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Super cleaning material

White graphene has emerged as the magic solution for the cleaning industry for its incredible ability to soak up pollutants. The material called ‘Boron nitride’ is similar to graphene that are sheets of atoms laid out like a chain-link fence. The material can preferentially soak up organic pollutants such as industrial chemicals or engine oil. However, it is easier to clean and re-use than other such “nano-materials”. Their surface area-to-weight ratio, allows them to soak up an incredible amount for their size.

The material has been created with a porous structure jointly by the Institute for Frontier Materials at Deakin University in Australia and the Pierre and Marie Curie University in France. The porous version exhibited high “selective absorption and adsorption” — preferentially picking up organic pollutants and dyes out of water. These porous sheets together form a coarse white powder. The powder soaks up as much as 33 times its own weight in the chemical ethylene glycol and 29 times its own weight of engine oil. And still, the saturated powder floats on water. The pollutants could then be driven out of the nooks and crannies of the material by heating it in a commercial furnace.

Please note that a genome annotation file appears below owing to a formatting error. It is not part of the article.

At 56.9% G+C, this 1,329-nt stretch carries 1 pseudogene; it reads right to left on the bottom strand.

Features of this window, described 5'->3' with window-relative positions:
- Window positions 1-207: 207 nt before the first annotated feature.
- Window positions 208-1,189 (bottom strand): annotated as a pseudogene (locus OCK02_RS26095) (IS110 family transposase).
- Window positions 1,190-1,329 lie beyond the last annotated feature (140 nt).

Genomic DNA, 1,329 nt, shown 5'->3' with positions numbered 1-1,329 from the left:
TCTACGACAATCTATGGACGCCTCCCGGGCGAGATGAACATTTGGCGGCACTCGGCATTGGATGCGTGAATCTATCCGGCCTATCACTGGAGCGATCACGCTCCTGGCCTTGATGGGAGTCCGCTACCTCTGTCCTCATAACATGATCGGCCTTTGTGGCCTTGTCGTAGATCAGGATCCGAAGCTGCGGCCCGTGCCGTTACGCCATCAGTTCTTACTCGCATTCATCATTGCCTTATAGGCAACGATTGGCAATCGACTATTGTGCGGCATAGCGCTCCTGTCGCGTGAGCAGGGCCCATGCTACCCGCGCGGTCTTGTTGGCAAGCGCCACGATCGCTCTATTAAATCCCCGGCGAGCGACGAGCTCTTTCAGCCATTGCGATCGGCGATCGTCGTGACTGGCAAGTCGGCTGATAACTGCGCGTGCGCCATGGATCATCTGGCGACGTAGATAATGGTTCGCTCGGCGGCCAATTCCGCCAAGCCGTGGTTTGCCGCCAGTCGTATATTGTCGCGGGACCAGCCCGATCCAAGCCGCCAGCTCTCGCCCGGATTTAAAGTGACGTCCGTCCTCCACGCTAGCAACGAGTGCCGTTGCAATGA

White graphene has emerged as the magic solution for the cleaning industry for its incredible ability to soak up pollutants. The material called ‘Boron nitride’ is similar to graphene that are sheets of atoms laid out like a chain-link fence. The material can preferentially soak up organic pollutants such as industrial chemicals or engine oil. However, it is easier to clean and re-use than other such "nano-materials". Their surface area-to-weight ratio, allows them to soak up an incredible amount for their size. The material has been created with a porous structure jointly by the Institute for Frontier Materials at Deakin…

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